The Epiphany

The Epiphany or Manifestation of Christ is a wonderful, special feast to draw us into a new year. It is usually now celebrated on the Sunday nearest to the original date of 6 January. For us at ‘St Paul’s @ Western’ it is a delight to celebrate this day as a Family Communion at 9.30 am on 5 January, with all ages present for the whole of the service.

The main focus of Epiphany is the visit of the magi, or wise men, to the baby Jesus, as painted here by Murillo around 1655. Their gifts of gold, frankincense and myrrh have symbolic meaning: gold is for kingship; frankincense for holiness; and myrrh, a fragrant resin, was used for anointing at the time of death. This foreshadows Jesus’ crucifixion.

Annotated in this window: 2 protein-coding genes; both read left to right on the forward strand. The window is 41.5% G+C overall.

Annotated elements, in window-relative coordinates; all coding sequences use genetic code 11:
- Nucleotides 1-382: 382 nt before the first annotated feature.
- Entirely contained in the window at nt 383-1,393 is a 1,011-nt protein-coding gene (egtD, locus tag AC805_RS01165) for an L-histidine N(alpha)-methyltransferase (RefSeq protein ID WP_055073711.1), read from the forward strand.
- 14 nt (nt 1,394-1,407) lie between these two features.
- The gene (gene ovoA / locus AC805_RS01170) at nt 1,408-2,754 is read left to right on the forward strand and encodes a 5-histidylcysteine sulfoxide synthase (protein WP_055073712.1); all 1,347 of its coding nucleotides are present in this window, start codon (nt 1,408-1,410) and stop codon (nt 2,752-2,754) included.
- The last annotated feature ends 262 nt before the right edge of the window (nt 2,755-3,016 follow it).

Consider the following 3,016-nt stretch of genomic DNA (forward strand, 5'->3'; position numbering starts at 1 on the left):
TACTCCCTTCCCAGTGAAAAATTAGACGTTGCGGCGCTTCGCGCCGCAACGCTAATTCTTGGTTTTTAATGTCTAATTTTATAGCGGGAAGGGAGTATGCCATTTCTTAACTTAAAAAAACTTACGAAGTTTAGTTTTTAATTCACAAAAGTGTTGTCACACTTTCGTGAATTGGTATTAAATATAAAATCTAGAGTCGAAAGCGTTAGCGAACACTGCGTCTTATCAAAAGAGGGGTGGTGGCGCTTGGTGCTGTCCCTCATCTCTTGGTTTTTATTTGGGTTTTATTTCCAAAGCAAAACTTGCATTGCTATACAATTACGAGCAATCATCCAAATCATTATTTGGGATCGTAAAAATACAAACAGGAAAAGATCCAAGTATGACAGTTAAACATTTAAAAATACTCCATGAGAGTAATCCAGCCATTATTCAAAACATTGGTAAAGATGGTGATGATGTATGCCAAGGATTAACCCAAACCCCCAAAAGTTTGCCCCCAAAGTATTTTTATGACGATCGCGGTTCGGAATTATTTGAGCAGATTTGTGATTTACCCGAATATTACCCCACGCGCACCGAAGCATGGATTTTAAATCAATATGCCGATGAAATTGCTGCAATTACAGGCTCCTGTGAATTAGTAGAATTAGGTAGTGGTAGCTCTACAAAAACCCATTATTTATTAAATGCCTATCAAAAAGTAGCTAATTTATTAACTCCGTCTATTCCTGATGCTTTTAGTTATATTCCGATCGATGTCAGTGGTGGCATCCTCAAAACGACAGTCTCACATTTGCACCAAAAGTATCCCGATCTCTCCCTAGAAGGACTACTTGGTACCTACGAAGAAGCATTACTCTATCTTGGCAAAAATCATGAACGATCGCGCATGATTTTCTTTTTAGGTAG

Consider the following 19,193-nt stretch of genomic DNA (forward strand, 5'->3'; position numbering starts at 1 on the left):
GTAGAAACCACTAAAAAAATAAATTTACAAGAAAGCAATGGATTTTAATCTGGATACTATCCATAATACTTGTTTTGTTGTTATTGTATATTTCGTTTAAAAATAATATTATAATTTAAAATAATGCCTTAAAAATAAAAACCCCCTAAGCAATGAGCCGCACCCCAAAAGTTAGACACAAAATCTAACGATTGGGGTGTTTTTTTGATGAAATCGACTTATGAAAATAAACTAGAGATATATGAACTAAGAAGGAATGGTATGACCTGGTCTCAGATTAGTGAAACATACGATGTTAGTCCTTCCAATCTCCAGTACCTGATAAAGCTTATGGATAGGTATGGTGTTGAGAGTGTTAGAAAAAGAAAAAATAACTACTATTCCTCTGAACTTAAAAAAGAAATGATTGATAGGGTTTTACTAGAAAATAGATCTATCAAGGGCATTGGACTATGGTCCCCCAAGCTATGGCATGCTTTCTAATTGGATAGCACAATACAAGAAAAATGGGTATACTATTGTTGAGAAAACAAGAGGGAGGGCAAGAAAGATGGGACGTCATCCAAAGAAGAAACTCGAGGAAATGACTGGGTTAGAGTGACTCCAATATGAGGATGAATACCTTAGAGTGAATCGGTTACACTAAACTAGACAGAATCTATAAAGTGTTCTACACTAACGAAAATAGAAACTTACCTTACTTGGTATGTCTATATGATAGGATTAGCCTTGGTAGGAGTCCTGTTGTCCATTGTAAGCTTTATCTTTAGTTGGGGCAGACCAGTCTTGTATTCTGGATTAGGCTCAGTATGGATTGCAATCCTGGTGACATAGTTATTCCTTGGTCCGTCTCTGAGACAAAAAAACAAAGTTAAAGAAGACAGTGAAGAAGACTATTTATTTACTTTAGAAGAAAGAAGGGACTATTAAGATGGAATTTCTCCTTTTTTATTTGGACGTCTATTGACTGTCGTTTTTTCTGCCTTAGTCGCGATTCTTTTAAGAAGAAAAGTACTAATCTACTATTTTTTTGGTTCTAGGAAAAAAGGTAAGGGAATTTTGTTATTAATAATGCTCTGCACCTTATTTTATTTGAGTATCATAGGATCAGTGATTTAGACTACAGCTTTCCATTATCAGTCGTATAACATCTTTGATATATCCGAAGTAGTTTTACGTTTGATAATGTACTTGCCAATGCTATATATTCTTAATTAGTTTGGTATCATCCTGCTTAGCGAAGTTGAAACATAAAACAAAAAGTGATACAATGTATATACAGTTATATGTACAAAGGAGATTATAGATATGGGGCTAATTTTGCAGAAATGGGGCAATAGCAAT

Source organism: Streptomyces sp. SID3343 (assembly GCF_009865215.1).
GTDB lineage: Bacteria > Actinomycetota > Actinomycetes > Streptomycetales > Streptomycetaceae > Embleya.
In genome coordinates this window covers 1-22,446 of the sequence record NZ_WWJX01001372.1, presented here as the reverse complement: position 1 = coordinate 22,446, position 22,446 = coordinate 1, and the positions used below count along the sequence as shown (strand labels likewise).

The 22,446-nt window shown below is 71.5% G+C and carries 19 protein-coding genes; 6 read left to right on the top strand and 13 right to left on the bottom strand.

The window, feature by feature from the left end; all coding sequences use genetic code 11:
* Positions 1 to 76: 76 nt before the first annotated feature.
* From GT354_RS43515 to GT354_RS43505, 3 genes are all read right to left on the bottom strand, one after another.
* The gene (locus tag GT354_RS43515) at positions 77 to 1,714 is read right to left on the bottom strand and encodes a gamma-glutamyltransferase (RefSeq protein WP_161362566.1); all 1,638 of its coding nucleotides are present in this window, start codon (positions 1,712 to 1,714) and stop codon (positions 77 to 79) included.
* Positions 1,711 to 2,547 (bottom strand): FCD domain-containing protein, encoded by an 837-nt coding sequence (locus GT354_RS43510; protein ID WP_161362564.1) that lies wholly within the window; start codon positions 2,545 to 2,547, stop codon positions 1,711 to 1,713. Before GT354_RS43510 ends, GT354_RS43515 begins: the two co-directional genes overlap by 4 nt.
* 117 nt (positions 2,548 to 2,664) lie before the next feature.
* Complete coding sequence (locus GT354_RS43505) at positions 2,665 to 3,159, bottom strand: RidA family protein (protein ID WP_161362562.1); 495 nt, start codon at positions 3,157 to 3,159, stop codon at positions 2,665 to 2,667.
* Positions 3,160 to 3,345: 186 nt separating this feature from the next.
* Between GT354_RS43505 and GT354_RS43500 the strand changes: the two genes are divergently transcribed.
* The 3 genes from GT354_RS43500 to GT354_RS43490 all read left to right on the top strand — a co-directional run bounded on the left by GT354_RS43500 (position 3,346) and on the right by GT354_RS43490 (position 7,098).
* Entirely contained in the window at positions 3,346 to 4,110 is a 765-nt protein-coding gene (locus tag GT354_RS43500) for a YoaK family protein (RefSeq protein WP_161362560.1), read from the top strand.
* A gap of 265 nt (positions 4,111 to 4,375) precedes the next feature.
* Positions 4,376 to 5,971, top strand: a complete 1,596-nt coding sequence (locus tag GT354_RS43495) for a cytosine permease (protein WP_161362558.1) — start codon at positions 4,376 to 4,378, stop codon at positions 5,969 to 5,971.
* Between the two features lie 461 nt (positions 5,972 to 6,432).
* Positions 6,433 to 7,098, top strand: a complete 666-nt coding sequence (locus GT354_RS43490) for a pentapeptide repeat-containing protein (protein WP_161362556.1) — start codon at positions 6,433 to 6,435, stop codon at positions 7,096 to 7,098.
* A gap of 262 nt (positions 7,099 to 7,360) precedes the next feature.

The Epiphany is important in that it makes abundantly clear that Jesus’ life, whilst made a reality among the Jewish people of his day, is for everyone. The magi come from a foreign land and represent for us the whole of humanity.

Their humble act of kneeling to give precious gifts to the Christ child symbolises their acknowledgement of his infant kingship. They are saying, ‘Here is the one we have been seeking for so long’.

We in our own age are invited to place the gift of our lives before the crib. In doing this we acknowledge the vulnerable humanity of God born for us. Each year as we celebrate this feast day, we are different from a year ago – perhaps a year wiser, or more humble, or more open to receiving all that God continues to offer.

May each of us in some way feel both renewed for a new year and inspired with a fresh glimmer of God’s unique purpose for us.